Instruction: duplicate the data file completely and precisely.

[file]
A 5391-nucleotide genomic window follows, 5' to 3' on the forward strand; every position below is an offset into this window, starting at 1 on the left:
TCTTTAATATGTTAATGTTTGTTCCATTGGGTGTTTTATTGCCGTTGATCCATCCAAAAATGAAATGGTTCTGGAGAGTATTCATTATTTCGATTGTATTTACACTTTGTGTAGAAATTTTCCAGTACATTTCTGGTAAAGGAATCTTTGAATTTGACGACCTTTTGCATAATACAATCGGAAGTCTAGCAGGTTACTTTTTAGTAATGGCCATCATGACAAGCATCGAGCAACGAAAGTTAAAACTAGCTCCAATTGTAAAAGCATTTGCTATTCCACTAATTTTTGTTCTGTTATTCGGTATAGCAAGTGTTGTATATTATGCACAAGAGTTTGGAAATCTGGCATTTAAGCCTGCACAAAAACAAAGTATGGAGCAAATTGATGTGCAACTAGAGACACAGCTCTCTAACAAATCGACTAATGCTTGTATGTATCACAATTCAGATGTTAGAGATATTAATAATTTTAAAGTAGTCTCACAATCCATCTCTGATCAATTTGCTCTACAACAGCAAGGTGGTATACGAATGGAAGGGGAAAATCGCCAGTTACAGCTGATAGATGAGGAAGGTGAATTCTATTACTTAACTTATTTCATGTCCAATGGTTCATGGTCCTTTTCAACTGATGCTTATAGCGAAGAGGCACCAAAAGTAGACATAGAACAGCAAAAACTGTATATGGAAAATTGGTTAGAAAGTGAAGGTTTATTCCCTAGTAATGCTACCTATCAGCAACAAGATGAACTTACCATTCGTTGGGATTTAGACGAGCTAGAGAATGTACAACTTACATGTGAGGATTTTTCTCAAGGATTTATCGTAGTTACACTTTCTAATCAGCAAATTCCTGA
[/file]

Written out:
A 5391-nucleotide genomic window follows, 5' to 3' on the forward strand; every position below is an offset into this window, starting at 1 on the left:
TCTTTAATATGTTAATGTTTGTTCCATTGGGTGTTTTATTGCCGTTGATCCATCCAAAAATGAAATGGTTCTGGAGAGTATTCATTATTTCGATTGTATTTACACTTTGTGTAGAAATTTTCCAGTACATTTCTGGTAAAGGAATCTTTGAATTTGACGACCTTTTGCATAATACAATCGGAAGTCTAGCAGGTTACTTTTTAGTAATGGCCATCATGACAAGCATCGAGCAACGAAAGTTAAAACTAGCTCCAATTGTAAAAGCATTTGCTATTCCACTAATTTTTGTTCTGTTATTCGGTATAGCAAGTGTTGTATATTATGCACAAGAGTTTGGAAATCTGGCATTTAAGCCTGCACAAAAACAAAGTATGGAGCAAATTGATGTGCAACTAGAGACACAGCTCTCTAACAAATCGACTAATGCTTGTATGTATCACAATTCAGATGTTAGAGATATTAATAATTTTAAAGTAGTCTCACAATCCATCTCTGATCAATTTGCTCTACAACAGCAAGGTGGTATACGAATGGAAGGGGAAAATCGCCAGTTACAGCTGATAGATGAGGAAGGTGAATTCTATTACTTAACTTATTTCATGTCCAATGGTTCATGGTCCTTTTCAACTGATGCTTATAGCGAAGAGGCACCAAAAGTAGACATAGAACAGCAAAAACTGTATATGGAAAATTGGTTAGAAAGTGAAGGTTTATTCCCTAGTAATGCTACCTATCAGCAACAAGATGAACTTACCATTCGTTGGGATTTAGACGAGCTAGAGAATGTACAACTTACATGTGAGGATTTTTCTCAAGGATTTATCGTAGTTACACTTTCTAATCAGCAAATTCCTGA